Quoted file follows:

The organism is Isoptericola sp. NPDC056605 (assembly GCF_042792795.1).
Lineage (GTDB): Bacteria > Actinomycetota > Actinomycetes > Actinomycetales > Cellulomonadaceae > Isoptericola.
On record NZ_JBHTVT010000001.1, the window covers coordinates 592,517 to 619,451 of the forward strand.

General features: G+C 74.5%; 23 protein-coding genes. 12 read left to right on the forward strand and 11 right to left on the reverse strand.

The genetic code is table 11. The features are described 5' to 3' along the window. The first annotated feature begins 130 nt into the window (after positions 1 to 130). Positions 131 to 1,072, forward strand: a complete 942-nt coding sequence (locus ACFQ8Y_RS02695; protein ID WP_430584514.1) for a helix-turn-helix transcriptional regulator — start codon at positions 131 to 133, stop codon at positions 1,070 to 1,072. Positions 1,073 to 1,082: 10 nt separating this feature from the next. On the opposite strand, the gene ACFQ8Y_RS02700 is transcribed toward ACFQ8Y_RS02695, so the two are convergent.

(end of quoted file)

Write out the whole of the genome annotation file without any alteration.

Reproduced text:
The organism is Isoptericola sp. NPDC056605 (assembly GCF_042792795.1).
Lineage (GTDB): Bacteria > Actinomycetota > Actinomycetes > Actinomycetales > Cellulomonadaceae > Isoptericola.
On record NZ_JBHTVT010000001.1, the window covers coordinates 592,517 to 619,451 of the forward strand.

General features: G+C 74.5%; 23 protein-coding genes. 12 read left to right on the forward strand and 11 right to left on the reverse strand.

The genetic code is table 11. The features are described 5' to 3' along the window. The first annotated feature begins 130 nt into the window (after positions 1 to 130). Positions 131 to 1,072, forward strand: a complete 942-nt coding sequence (locus ACFQ8Y_RS02695; protein ID WP_430584514.1) for a helix-turn-helix transcriptional regulator — start codon at positions 131 to 133, stop codon at positions 1,070 to 1,072. Positions 1,073 to 1,082: 10 nt separating this feature from the next. On the opposite strand, the gene ACFQ8Y_RS02700 is transcribed toward ACFQ8Y_RS02695, so the two are convergent.